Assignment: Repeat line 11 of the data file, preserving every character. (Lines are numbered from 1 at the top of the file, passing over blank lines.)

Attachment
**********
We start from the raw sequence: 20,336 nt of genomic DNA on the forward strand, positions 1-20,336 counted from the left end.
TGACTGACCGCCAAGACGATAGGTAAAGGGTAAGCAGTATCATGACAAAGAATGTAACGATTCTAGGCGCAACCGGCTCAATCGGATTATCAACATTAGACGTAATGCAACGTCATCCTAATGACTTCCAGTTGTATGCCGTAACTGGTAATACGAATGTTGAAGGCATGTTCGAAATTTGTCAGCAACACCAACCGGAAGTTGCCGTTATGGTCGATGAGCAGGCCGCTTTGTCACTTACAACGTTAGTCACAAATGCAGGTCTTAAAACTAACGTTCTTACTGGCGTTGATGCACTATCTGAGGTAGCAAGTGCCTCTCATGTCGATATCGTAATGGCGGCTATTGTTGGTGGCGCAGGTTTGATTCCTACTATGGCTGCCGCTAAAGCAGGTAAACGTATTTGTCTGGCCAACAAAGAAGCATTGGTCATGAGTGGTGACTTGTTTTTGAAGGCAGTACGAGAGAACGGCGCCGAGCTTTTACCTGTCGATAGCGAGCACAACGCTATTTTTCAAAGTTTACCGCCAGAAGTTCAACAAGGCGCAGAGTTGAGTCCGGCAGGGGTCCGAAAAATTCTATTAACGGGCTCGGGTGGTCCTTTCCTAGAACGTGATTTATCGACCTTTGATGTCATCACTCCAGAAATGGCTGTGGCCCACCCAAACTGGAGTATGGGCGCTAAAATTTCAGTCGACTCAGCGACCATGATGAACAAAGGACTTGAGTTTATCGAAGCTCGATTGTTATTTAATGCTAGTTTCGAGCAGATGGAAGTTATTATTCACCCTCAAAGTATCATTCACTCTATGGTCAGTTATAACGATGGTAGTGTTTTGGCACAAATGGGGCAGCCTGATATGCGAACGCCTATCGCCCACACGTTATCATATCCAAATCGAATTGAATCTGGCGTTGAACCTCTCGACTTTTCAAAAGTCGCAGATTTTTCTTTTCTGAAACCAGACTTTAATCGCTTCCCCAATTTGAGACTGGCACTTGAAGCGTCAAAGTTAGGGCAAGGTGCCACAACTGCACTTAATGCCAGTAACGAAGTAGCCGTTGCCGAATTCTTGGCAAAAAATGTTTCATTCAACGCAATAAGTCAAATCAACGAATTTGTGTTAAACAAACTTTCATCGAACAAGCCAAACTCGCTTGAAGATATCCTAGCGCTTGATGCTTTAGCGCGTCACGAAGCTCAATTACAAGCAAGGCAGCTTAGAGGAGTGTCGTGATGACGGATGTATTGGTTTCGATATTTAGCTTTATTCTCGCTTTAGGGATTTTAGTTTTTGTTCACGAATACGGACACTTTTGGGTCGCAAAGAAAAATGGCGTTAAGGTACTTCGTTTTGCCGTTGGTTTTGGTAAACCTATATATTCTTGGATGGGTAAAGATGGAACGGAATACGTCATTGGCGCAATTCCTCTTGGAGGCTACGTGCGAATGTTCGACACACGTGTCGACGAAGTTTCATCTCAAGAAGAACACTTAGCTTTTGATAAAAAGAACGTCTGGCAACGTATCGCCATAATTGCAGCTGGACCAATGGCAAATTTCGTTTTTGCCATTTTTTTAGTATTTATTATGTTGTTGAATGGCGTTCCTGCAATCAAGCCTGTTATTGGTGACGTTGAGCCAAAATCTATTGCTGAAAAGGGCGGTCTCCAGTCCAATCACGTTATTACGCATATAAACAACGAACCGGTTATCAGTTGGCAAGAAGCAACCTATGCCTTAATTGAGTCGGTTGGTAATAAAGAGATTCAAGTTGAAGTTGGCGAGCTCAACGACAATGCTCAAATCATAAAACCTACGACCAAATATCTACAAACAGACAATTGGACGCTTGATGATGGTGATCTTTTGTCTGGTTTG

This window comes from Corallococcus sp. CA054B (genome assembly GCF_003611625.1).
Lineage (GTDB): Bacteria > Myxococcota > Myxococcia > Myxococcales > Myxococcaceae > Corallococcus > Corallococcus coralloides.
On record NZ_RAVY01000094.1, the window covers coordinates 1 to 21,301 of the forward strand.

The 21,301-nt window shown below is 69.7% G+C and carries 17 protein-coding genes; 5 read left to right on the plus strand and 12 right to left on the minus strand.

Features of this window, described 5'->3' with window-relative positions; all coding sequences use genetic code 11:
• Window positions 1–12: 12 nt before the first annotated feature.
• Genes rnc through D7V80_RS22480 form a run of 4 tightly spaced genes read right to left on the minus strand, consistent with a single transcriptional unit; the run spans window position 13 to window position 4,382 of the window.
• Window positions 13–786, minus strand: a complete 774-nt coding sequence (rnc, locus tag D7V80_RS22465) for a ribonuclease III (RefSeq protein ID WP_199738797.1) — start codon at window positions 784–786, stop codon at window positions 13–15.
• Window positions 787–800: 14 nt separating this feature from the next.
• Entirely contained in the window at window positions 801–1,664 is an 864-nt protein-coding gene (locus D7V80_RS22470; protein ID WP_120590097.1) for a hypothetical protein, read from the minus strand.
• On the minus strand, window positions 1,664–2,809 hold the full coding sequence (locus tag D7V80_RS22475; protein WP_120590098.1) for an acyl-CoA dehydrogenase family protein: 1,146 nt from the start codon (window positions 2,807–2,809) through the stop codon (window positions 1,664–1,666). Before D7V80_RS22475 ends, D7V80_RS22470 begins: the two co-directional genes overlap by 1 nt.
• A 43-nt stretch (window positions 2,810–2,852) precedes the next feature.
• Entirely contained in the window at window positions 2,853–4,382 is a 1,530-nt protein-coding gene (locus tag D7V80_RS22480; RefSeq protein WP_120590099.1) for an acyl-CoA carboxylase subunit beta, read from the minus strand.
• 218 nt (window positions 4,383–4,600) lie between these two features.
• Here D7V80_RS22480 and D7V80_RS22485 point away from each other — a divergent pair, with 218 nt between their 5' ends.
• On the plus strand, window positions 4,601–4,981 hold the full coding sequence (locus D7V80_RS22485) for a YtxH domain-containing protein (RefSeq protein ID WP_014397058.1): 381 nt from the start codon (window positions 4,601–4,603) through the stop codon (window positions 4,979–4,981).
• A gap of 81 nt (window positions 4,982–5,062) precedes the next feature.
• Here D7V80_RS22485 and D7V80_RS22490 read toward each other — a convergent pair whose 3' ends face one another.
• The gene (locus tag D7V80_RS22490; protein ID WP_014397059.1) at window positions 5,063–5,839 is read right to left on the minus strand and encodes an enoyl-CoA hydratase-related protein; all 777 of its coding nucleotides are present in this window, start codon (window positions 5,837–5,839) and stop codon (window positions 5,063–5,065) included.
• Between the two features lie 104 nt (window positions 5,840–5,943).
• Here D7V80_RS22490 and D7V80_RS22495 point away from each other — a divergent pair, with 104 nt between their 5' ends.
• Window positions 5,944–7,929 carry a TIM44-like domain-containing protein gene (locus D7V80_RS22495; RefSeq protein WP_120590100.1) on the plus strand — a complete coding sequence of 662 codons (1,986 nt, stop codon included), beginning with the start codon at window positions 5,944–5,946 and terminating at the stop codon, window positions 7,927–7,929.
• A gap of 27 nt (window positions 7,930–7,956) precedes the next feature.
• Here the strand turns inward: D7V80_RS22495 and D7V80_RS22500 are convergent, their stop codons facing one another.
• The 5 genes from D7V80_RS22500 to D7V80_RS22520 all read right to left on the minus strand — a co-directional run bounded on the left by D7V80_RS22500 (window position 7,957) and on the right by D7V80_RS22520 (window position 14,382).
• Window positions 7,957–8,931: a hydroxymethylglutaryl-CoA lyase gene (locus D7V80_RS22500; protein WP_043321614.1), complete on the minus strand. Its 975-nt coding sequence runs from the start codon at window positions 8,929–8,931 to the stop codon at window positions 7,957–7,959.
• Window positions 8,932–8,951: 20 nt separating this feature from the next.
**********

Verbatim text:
• Window positions 787–800: 14 nt separating this feature from the next.